Time to redress the governance deficit

| Updated on: Jun 18, 2012

The message from Mint Street, where the country’s central bank is located, has disappointed the agents of the real sectors of the economy as they had been pining for either a repo rate cut or a minor tweaking of the cash reserve ratio (CRR) so that more funds would be available to them at reasonable rates.

Living up to his, by now, familiar image of springing surprises by not falling in line with the expectations of stakeholders in the economy, the RBI Governor, Dr D. Subbarao, has this time round not tinkered with the rates.

His contention that “our assessment of the current growth-inflation dynamic is that there are several factors responsible for the slowdown in activity, particularly in investment, with the role of interest rates being relatively small” might add salt to the wounds of trade and industry writhing under a high-cost economy.

More than that, his reference to deficient investment conditions in the economy is a reproof that the ruling dispensation in the Centre was not doing anything substantial to revive growth impulses.

Rightly, the policy review recalls estimates suggesting that the real effective bank lending interest rates, though positive, remain comparatively lower than the levels seen during the high growth phase of 2003-08 when the Indian economy was cruising on a high growth trajectory of over 8 per cent, before it was slowed by the global financial meltdown and the associated contagion ill-winds.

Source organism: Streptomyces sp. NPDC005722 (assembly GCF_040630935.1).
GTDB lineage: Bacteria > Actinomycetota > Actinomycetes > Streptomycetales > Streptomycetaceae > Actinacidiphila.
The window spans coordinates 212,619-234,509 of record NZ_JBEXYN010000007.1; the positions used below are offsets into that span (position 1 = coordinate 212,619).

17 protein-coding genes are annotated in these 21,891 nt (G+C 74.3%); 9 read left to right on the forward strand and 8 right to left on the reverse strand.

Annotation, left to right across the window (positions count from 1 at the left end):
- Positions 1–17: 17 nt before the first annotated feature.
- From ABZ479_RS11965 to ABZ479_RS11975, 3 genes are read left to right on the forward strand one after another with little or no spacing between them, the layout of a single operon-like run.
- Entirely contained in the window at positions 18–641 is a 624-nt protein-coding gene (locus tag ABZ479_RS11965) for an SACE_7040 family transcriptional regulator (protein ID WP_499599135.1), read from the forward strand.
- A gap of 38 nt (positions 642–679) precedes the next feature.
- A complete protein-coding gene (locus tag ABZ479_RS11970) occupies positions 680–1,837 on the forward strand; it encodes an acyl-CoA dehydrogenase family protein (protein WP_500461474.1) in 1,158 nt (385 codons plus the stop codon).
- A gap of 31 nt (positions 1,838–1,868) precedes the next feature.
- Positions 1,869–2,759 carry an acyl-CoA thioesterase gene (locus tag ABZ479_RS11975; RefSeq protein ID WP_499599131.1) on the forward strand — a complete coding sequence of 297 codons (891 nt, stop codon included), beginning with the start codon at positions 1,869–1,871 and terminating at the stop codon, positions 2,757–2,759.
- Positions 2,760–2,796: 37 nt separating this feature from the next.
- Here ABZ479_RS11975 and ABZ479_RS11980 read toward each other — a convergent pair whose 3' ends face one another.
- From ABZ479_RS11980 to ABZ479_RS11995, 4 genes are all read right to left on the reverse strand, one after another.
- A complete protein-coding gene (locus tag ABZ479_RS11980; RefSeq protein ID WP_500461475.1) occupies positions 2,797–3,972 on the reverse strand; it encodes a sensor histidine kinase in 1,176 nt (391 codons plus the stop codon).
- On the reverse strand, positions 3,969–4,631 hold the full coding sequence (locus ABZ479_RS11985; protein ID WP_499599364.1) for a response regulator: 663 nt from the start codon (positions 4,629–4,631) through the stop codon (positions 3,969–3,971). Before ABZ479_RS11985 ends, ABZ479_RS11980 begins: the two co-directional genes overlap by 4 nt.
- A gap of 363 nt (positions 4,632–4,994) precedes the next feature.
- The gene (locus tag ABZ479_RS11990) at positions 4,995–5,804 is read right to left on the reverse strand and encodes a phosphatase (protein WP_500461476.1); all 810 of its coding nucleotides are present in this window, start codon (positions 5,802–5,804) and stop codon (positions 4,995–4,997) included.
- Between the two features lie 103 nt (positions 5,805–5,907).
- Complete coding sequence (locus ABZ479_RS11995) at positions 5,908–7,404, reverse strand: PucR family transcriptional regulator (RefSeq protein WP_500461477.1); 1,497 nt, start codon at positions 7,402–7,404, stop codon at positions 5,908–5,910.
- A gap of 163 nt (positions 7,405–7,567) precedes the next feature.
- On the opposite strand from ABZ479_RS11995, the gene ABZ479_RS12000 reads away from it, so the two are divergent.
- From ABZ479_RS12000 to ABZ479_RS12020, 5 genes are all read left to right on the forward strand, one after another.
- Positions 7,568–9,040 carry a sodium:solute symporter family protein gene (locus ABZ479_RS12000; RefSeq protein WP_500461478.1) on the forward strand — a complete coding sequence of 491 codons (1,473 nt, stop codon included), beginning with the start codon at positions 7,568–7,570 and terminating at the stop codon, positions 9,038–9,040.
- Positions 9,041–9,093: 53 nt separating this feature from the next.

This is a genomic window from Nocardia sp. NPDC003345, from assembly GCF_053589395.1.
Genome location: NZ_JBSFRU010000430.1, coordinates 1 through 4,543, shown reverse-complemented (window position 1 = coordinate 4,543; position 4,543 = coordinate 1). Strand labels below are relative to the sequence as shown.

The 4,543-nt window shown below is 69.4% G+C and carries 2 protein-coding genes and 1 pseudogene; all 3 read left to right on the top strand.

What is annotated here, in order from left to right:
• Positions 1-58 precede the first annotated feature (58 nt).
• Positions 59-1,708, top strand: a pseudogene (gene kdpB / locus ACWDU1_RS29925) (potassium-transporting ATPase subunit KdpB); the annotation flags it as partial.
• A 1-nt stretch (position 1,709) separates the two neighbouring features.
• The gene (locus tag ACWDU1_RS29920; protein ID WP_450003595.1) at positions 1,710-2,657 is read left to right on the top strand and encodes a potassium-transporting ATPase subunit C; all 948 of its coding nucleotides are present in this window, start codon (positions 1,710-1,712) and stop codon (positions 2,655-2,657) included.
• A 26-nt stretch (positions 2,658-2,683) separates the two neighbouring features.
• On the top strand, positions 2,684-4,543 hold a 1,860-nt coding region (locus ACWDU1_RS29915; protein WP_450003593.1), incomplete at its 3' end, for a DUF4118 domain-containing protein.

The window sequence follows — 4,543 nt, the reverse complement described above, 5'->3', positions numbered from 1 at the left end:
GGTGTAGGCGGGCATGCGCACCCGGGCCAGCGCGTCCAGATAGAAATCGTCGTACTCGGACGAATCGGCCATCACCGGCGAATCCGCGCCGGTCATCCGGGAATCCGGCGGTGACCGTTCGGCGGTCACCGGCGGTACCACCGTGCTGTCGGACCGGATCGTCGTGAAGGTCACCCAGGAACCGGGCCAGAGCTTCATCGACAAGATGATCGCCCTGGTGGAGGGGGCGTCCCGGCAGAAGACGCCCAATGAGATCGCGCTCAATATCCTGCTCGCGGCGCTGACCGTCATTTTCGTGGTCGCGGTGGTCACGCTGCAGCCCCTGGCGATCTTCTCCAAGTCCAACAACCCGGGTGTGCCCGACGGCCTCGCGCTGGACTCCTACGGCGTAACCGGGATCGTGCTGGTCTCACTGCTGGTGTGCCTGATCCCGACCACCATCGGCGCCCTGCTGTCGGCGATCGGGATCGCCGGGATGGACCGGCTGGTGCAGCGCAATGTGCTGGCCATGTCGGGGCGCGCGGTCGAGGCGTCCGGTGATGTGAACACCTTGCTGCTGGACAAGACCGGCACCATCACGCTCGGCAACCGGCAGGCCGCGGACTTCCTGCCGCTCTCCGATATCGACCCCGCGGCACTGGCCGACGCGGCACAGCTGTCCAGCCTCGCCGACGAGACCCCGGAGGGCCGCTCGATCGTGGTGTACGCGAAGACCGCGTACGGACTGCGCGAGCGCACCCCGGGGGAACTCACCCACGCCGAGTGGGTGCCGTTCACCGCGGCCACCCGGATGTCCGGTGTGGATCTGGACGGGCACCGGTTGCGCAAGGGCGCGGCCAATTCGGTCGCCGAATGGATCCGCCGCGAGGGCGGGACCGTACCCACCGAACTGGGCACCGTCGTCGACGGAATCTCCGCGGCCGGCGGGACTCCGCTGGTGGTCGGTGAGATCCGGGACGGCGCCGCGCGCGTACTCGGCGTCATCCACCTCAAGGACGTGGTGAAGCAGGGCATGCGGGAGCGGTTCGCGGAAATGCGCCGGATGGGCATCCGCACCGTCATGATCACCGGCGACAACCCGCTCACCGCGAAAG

No doubt, the argument for a rate cut all stems from the unassailable ground realities that the economy has slowed during the last three quarters and it is precisely during the last few months that the Government appeared none too bothered about its growing fiscal flab, manifest in both the fiscal and current account deficits.

The Government’s massive borrowing programme has not only pre-empted funds available for private players but also, in the process, pushed up the borrowing costs for trade and industry.

In such a situation, where the monetary brakes applied by the central bank as many as 13 times did not lead to desirable results with the fiscal mess remaining the Achilles’ heel of the economy.

Given the coalition Government’s inability to institute cost recovery in items such as diesel, when the global crude price was on a rollercoaster, price stability is but a lost cause.

It is small wonder that the consumer price index inflation which really hurts the aam admi rose from 8.8 per cent in February to 10.4 per cent in April. Under this circumstance, there is scarcely any point in shooting the messenger instead of addressing and redressing the governance deficit that is basically at the root of the fiscal and current account deficits that afflict the economy today.

Published on March 12, 2018

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